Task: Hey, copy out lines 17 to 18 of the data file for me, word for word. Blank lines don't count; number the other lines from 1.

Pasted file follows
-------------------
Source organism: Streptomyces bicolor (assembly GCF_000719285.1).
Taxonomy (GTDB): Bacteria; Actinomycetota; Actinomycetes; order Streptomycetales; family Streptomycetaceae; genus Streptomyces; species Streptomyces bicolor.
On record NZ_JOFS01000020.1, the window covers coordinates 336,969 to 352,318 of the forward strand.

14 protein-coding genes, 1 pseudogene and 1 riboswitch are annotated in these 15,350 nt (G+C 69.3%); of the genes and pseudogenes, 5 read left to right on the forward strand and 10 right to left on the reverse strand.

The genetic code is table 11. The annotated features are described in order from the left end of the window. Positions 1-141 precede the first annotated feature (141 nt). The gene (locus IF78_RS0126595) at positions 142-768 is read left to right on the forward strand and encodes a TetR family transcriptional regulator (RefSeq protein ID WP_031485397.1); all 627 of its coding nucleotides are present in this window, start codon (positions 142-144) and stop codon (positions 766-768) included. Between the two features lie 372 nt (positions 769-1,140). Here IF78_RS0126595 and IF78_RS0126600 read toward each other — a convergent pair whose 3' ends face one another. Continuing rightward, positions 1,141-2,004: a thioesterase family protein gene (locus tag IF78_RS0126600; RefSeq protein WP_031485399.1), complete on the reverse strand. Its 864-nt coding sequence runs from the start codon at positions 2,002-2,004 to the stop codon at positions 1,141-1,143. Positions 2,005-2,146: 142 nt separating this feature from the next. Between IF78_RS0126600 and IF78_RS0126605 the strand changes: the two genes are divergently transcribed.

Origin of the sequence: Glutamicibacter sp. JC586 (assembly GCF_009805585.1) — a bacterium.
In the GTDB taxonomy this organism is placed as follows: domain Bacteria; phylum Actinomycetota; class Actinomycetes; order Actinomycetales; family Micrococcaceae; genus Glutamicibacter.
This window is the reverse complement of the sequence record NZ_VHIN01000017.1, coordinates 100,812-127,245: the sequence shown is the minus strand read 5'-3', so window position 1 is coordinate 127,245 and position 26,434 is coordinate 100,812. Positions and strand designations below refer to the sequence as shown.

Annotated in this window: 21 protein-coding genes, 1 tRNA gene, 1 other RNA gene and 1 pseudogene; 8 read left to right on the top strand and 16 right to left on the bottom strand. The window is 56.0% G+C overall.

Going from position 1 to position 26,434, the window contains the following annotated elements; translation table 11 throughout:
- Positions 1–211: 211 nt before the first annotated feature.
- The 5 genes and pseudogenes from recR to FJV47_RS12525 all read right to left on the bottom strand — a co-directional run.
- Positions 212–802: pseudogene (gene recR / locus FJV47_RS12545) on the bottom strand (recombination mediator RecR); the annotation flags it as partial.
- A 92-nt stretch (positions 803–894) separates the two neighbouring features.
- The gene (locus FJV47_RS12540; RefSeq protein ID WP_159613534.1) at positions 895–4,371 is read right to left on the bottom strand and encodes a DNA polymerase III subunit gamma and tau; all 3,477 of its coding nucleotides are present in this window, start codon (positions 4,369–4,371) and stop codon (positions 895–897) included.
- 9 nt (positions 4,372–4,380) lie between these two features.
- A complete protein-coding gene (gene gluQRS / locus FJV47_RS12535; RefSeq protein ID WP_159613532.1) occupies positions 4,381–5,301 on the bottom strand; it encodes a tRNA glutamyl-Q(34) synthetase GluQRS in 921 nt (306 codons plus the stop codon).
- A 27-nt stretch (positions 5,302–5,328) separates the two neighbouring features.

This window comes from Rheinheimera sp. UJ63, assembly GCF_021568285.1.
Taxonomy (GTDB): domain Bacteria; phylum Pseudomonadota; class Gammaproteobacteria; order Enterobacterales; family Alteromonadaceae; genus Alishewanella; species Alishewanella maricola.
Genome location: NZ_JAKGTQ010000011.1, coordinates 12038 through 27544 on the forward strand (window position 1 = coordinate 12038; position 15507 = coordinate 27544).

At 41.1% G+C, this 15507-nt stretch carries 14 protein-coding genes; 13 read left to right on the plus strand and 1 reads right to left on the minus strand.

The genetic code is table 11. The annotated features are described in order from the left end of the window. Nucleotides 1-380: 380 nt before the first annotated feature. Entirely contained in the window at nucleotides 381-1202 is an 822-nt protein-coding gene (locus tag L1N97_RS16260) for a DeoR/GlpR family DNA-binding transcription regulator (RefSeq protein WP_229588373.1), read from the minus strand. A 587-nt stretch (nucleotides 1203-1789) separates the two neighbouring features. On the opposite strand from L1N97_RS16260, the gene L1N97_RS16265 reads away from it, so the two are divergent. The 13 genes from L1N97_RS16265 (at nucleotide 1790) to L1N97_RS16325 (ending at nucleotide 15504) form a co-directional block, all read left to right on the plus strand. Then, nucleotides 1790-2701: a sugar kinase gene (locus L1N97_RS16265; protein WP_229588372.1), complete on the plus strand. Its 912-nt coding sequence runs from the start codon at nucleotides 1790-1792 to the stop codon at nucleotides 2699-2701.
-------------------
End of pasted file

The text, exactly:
- A complete protein-coding gene (gene gluQRS / locus FJV47_RS12535; RefSeq protein ID WP_159613532.1) occupies positions 4,381–5,301 on the bottom strand; it encodes a tRNA glutamyl-Q(34) synthetase GluQRS in 921 nt (306 codons plus the stop codon).
- A 27-nt stretch (positions 5,302–5,328) separates the two neighbouring features.